New online harms bill to let Ofcom block platforms and fine 10% of annual turnover
The government has today set out plans for a new law which would allow it to block and fine platforms hosting harmful content.
Under the Online Harms Bill, the UK’s communications watchdog Ofcom would be granted powers to block access to online services, such as social media platforms, if they fail to remove illegal or harmful content.
The bill would also see companies such as Facebook fined £18m or 10 per cent of their annual turnover, whichever is higher.
This will apply to any site that host user-generated content - not including reader comments on news sites.
However, it could be 2022 before the bill comes into force.
Posts that could be condemned under the bill include pornography visible to children, bullying and “dangerous disinformation” - including misleading posts about the safety of various medicines such as vaccinations.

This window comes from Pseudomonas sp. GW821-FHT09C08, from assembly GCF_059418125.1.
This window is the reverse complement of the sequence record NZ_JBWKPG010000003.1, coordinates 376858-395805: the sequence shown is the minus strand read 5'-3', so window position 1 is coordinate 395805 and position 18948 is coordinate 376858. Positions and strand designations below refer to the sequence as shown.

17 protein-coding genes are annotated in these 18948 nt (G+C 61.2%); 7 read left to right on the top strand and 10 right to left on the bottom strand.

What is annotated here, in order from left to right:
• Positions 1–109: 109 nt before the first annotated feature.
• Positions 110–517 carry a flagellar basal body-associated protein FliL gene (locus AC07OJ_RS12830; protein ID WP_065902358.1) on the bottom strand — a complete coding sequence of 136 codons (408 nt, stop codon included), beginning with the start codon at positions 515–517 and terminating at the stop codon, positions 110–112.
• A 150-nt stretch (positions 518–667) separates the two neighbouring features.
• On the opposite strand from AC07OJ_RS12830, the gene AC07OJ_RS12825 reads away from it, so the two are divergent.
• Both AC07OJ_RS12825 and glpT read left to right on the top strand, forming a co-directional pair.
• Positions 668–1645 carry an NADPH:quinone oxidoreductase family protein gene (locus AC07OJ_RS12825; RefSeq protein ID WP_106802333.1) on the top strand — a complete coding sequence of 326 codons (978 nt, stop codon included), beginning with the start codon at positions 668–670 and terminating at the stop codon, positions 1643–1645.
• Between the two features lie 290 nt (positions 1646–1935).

Oliver Dowden, the UK’s digital secretary, commented: “Today Britain is setting the worldwide norm for wellbeing on the web with the most far reaching approach yet to online guidelines.
“We are entering another time of responsibility for tech to secure kids and weak clients, to reestablish trust in this industry, and to cherish in law protects for nothing speech.
“This proportionate new structure will guarantee we don’t put pointless weights on independent ventures however give enormous advanced organizations vigorous guidelines of the street to follow so we can hold onto the splendor of current innovation to improve our lives.”
Ofcom said: “Tech stages should do undeniably more to shield kids from being presented to hurtful substance or movement, for example, preparing, tormenting and erotic entertainment.
“This will help ensure people in the future appreciate the full advantages of the web with better securities set up to lessen the danger of mischief.”
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